For the two groups by working fields, most of people did not have experience in applying artificial intelligence to ophthalmology, but still believe that AI will partially replace doctors, which shows that the respondents have a certain understanding of AI, but AI had not been widely used in ophthalmology. Compared with other professional technicians, medical workers had more experience in AI. AI was developing rapidly in ophthalmology and had better prospects. There was only 1.8 % of the respondents believed that AI would completely replace ophthalmologists, indicating that people recognized the value of ophthalmologists and believed that even if AI developed better in the future, it is still only an aid to ophthalmologists rather than a replacement. At the same time, there was only 2.1 % of the respondents had an unacceptable attitude towards AI in ophthalmology, indicating that people recognized the combination of AI and the ophthalmology. This recognition had nothing to do with the working fields, but people believed that AI could improve people’s lives.
Respondents’ concerns about artificial intelligence
In Table 7, among the respondents, 56.4 % said that in the current ophthalmic AI practice, medical responsibilities are unclear; 49.3 % said that the quality of AI in ophthalmology services was difficult to guarantee; while the percentage of those who thought there existed problems such as extreme high prices, medical ethical risks and lack of political support was about 40 %. More than 90 % of the respondents thought there was a need to strengthen medical ethics research in the ophthalmic AI field. Among those who completely and almost understood AI in ophthalmology, 98.4 % of medical workers and 95.2 % of other professional technicians believed it was necessary to strengthen medical ethics research in the field, as shown in Fig. 9. This is enough to showcase the importance of addressing medical ethical issues in the ophthalmic AI field.
Among the medical workers, there was 42.6 % could understand ophthalmic AI, about 84.3 % fully accepted ophthalmic AI, there was 43.6 % had related applications experience in ophthalmic AI, there was 77 % believed that ophthalmic AI would completely or partially replace doctors, and there was 98.4 % believed that ophthalmic AI ethics research needs to be strengthened. These results help to make some targeted improvements in ophthalmic AI research, such as setting up more pilots so that people have more opportunities to experience ophthalmic AI and more accept ophthalmic AI, therefore, the application of ophthalmic AI can be promoted to the clinic. During diagnosis and treatment, the workload of medical workers is reduced.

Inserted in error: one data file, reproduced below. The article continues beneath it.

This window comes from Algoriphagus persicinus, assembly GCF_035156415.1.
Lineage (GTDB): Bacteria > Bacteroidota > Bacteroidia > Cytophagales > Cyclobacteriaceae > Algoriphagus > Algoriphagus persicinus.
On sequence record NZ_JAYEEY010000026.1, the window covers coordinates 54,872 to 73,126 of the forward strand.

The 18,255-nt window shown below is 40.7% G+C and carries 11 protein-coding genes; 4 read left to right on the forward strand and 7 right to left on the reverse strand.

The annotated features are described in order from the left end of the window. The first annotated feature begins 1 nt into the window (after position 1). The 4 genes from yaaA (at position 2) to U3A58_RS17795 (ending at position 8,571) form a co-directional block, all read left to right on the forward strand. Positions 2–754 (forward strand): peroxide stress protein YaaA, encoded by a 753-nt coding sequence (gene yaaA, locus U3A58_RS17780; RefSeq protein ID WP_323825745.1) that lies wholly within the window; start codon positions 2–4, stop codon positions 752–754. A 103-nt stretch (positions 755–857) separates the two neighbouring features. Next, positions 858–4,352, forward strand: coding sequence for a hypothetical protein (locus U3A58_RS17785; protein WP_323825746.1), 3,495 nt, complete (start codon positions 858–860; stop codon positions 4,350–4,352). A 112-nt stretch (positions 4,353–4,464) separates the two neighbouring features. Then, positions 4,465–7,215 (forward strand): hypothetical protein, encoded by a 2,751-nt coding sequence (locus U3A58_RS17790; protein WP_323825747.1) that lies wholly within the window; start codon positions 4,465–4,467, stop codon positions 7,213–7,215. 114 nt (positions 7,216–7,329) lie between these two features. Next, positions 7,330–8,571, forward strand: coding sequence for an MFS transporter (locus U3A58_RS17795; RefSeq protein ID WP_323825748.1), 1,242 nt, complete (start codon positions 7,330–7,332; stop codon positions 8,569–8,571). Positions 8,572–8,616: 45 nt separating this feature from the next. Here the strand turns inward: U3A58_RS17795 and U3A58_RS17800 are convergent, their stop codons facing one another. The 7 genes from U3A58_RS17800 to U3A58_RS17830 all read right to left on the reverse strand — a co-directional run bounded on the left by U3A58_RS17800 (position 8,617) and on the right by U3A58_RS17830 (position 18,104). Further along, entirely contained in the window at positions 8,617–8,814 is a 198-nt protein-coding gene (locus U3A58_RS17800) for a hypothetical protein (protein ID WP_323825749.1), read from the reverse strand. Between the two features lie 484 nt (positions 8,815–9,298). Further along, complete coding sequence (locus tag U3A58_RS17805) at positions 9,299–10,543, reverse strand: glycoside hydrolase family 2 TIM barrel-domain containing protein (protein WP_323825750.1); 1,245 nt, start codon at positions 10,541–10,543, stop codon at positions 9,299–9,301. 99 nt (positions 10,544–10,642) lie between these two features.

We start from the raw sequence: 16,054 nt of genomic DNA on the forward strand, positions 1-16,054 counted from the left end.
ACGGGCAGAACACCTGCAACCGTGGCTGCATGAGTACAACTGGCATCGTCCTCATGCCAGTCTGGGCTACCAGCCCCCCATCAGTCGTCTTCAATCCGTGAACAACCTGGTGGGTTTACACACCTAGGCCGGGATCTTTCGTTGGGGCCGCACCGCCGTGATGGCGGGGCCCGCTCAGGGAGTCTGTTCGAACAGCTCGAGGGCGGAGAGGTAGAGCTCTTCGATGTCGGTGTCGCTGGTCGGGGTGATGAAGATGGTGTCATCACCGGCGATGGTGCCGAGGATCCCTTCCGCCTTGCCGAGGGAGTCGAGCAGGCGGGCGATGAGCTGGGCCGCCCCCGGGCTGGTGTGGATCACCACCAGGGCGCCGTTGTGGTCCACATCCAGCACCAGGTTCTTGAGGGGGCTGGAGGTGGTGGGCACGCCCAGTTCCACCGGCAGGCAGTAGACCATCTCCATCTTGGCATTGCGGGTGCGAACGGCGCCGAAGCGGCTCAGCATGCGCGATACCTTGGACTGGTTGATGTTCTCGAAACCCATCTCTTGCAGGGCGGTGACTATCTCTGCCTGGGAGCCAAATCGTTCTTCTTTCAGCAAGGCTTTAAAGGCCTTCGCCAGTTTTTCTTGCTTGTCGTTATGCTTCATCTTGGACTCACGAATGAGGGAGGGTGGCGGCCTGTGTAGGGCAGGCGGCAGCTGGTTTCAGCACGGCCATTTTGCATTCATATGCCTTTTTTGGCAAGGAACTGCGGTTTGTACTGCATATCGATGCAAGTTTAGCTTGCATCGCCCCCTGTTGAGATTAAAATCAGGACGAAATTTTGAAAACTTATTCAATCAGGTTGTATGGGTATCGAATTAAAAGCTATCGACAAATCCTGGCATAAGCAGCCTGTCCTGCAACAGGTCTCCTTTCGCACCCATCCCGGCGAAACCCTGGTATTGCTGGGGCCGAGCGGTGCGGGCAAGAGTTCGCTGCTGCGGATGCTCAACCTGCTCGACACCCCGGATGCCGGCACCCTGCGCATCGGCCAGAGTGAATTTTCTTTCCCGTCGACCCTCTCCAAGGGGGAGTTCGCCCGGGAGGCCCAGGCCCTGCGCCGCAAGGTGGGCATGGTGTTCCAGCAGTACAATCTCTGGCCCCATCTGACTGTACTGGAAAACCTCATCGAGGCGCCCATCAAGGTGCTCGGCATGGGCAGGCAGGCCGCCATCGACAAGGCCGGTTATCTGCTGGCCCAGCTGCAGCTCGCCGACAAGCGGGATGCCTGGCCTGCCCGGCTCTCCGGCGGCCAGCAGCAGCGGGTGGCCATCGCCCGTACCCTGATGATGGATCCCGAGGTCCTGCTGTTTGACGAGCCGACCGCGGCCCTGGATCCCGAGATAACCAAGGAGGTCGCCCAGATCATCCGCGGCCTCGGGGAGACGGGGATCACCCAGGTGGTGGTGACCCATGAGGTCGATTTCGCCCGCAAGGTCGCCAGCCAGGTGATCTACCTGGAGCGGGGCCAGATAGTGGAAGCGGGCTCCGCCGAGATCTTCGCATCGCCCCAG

In the survey, the proportion of medical workers was roughly equal to the proportion of other professional technicians. The proportion of respondents who did not understand AI among other professional technicians was about three times that of medical workers. And the proportion of those who didn’t understand medical AI among other professional technicians was about 4 times that of medical workers. The proportion of people who did not understand AI in ophthalmology among other professional technicians was about four times that of medical workers. Hence one can see that the understanding level of AI, medical AI, and ophthalmic AI among the medical workers who participated in the survey is higher than that among other professional technicians, suggesting that in China, AI is relatively more widely popularized among medical workers. In recent years, AI has been more and more widely introduced in the medical field [16, 31,32,33,34]. Due to work or academic exchanges, medical workers have more opportunities to learn about medical AI than other professional technicians. The other professional technicians in this survey were technical personnel whose research areas had no connection to medicine or AI. As a result, they had relatively less knowledge about medical AI and fewer opportunities to apply or experience medical AI, especially in the more specialized clinical ophthalmology field. Naturally, those in the survey who had no medical background would have a difficult time imagining the application of AI in medicine. Therefore, the real-life application of AI in other areas should be further popularized in our society to gain more of people’s trust before AI can be used in medical care.